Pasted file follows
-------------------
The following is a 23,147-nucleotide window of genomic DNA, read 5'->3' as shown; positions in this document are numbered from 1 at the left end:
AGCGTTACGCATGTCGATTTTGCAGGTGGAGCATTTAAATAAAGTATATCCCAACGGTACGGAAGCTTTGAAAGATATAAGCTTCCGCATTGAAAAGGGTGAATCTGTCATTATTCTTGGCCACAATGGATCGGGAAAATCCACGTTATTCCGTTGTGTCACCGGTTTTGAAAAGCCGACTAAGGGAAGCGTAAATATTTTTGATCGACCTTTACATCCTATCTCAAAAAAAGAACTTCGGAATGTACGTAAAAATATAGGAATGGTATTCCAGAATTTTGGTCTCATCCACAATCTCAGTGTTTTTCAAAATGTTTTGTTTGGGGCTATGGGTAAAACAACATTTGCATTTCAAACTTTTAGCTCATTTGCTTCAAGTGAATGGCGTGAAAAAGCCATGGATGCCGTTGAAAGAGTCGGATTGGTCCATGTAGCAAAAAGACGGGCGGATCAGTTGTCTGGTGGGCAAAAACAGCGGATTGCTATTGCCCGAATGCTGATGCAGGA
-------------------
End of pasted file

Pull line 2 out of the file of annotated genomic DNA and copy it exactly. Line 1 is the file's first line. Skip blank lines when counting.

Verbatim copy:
AGCGTTACGCATGTCGATTTTGCAGGTGGAGCATTTAAATAAAGTATATCCCAACGGTACGGAAGCTTTGAAAGATATAAGCTTCCGCATTGAAAAGGGTGAATCTGTCATTATTCTTGGCCACAATGGATCGGGAAAATCCACGTTATTCCGTTGTGTCACCGGTTTTGAAAAGCCGACTAAGGGAAGCGTAAATATTTTTGATCGACCTTTACATCCTATCTCAAAAAAAGAACTTCGGAATGTACGTAAAAATATAGGAATGGTATTCCAGAATTTTGGTCTCATCCACAATCTCAGTGTTTTTCAAAATGTTTTGTTTGGGGCTATGGGTAAAACAACATTTGCATTTCAAACTTTTAGCTCATTTGCTTCAAGTGAATGGCGTGAAAAAGCCATGGATGCCGTTGAAAGAGTCGGATTGGTCCATGTAGCAAAAAGACGGGCGGATCAGTTGTCTGGTGGGCAAAAACAGCGGATTGCTATTGCCCGAATGCTGATGCAGGA